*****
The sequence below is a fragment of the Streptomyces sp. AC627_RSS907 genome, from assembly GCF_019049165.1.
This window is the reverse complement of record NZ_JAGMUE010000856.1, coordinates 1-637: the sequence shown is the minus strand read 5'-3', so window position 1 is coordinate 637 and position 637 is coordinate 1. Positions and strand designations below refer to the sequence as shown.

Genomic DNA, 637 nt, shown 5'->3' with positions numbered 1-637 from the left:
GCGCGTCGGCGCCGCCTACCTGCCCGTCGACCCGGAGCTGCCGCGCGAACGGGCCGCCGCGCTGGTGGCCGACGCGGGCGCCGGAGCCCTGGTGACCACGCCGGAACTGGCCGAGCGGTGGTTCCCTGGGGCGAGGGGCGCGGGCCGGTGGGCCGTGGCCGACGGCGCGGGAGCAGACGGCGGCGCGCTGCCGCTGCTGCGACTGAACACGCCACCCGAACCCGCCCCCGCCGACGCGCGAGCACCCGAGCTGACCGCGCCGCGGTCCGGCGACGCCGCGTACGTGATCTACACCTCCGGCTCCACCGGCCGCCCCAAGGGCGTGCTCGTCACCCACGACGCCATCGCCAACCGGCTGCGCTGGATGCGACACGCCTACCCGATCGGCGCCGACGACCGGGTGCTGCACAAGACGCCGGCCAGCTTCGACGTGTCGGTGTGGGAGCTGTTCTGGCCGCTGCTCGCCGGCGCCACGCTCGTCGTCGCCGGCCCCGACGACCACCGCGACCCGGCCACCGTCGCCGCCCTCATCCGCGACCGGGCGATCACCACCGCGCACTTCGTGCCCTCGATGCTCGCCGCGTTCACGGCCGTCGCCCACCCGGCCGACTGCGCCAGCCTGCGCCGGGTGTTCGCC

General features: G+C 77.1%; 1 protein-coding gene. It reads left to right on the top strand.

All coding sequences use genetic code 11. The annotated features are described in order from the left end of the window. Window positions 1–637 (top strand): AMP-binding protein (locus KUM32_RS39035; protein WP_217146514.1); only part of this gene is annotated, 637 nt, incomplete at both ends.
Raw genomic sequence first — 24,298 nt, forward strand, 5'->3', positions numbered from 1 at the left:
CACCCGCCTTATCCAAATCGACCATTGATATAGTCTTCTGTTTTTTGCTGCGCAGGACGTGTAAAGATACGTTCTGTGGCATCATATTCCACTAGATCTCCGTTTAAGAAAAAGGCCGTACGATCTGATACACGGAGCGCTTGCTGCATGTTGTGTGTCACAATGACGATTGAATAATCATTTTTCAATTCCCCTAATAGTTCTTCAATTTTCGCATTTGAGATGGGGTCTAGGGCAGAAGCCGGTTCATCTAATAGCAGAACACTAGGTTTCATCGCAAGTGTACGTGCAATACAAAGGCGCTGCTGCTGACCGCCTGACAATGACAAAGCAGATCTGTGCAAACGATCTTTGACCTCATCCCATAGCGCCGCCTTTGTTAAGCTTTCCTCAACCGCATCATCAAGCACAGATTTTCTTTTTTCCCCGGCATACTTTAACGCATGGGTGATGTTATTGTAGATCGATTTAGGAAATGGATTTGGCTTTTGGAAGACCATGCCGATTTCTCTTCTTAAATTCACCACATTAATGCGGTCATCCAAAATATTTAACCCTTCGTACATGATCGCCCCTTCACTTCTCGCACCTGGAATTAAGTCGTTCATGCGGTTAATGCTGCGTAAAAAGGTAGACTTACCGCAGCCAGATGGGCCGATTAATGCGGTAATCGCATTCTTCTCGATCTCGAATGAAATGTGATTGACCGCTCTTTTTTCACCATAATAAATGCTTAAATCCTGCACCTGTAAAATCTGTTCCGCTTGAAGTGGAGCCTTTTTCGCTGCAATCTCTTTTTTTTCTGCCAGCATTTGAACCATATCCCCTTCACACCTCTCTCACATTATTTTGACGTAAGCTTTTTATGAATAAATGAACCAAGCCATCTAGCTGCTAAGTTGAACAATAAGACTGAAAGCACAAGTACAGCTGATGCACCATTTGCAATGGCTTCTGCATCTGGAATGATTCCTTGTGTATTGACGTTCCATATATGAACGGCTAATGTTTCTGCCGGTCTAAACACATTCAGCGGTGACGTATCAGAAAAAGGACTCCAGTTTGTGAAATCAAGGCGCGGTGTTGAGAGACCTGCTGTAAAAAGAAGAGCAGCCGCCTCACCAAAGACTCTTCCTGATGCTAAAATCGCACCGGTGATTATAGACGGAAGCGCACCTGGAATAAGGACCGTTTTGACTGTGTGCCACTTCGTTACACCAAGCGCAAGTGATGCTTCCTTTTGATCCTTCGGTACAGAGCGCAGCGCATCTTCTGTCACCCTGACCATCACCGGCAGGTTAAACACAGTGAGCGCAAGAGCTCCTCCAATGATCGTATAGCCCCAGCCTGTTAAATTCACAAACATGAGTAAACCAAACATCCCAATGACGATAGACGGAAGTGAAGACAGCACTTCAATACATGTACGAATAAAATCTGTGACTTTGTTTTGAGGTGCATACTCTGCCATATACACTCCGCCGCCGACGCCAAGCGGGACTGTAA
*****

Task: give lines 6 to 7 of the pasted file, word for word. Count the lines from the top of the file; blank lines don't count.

All coding sequences use genetic code 11. The annotated features are described in order from the left end of the window. Window positions 1–637 (top strand): AMP-binding protein (locus KUM32_RS39035; protein WP_217146514.1); only part of this gene is annotated, 637 nt, incomplete at both ends.
Raw genomic sequence first — 24,298 nt, forward strand, 5'->3', positions numbered from 1 at the left: